[snip]

This is the hard truth that must be learned; if you are one of those men who looks for these slip-ups, then you are NOT a feminist. If you are one of those men who believes in equality in some vague and idealistic way, but then turns on a woman the second she says something that remotely implicates you or the people you share a common chromosome with in something you don’t like, you are NOT a feminist. If you believe that a woman has to reward your attempts at feminism with niceness, like a dog getting a treat for a trick, you are NOT a feminist.

Being a feminist means believing ALL the time, regardless of whether women are nice to you, that the struggle for gender equality is on-going and real and essential. It means condemning all those ‘harmless’ little jokes about nagging women, female drivers and periods because you recognise that from the fertile soil of casual, unconscious sexism sprout the seeds of justification for serious assault. It means making the connection between a joke about a woman who bares her breasts on screen in the portrayal of a rape, and the man who thinks it’s funny to grope a woman in a club because she has cleavage showing and Hollywood tells us that boobs exist purely for sexual entertainment. Being a feminist is not about wanting equality for women because they’re nice to you. It’s about fighting for women every single day because you believe that they are human and that humanity is worth defending regardless of how nice, kind, clever, rude, attractive, funny, accommodating or mean the woman in question is.

Read the whole piece. I wish it had been there in the days when I needed the not-exactly-short, but definitely sharp, shock.

(Reminder to any new visitors: read the comment policy.)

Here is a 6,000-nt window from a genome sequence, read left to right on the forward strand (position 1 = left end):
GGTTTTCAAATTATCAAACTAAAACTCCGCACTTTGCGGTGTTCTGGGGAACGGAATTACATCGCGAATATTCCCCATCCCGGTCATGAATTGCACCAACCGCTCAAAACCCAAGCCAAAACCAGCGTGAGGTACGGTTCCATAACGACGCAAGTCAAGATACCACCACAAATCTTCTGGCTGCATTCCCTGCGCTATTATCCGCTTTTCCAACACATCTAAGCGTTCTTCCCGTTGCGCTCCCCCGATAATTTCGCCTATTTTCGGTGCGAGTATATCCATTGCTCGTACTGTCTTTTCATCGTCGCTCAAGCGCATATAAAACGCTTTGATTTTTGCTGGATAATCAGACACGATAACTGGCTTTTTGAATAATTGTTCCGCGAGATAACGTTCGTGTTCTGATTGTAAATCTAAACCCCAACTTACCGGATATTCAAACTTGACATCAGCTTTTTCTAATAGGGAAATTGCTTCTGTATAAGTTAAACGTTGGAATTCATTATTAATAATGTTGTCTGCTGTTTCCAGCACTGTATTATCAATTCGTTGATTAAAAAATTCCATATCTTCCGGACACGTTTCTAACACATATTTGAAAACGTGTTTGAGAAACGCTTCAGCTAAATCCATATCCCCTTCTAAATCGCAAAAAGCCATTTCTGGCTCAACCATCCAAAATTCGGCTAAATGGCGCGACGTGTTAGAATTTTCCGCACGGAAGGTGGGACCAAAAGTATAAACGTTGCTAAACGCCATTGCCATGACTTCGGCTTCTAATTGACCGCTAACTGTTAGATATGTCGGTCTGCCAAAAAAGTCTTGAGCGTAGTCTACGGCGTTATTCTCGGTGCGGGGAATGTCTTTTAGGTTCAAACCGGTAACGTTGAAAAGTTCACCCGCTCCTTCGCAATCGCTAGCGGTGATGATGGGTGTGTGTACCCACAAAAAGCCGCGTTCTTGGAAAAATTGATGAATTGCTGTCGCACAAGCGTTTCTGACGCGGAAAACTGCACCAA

Damn Sensible Advice

My stepmother posted this in her timeline, and it seems quite apropos.

Sage advice. Image courtesy Shut the Front Door.

Sage advice. Image courtesy Shut the Front Door.

Damn skippy I’m not. Never have been – I don’t have this diplomatic tendency to run about trying to make everyone all harmonize together. I don’t mind patiently talking to someone whose point of view differs from mine, as long as they aren’t actively malevolent or pushing my rage buttons. It’s nice to sometimes persuade people to change their minds, or to change my own when the situation warrants it. Even if we have to agree to leave a subject alone because we’re too many worlds apart, that’s okay – as long as they’re not calling someone else’s humanity or bodily autonomy into question.

But the haters? Yeah, fuck ‘em. There are some people swimming in the deep end of the cesspool, and I’m sorry, but I haven’t got the stomach to try fishing them out. Getting splashed with their sewage feels disgusting and the smell’s hard to wash out. The only time I want to talk to a hater is just when they’re considering that they might, just possibly, have been engaging in reprehensible behavior, and would like to ask my advice on how to clean up. (My advice, if anyone in the audience has just climbed out of a cesspit: hose the worst of it off yourself, apologize sincerely to those you’ve splashed filth all over, and then continue scrubbing. All will be well, though it might take more time and effort than you expected.)

This from now on will be my response to those who want me to make nice with the champion assbags: “I’m not the Jerk Whisperer.” Go elsewhere if you’re wanting someone to crawl up and lick the hands of haters. I’m too busy for lost causes.

Ensuring Women Remain Part of the Secular Movement

Having your consciousness raised is interesting. It’s a strange sensation, seeing the scenes that previously wouldn’t have caused a single eyelash to step up to the plate, spit on its hands, and prepare to bat. Then it’s pointed out to you that something’s wrong with the picture, and your eyelashes resemble the batter’s cage at a baseball stadium during spring training. I don’t think you ever really get used to it. And good thing, too, because we have a lot of scenes that should cause some consternation.

What is seen... cannot be unseen

[Read more…]

A Refresher for Allies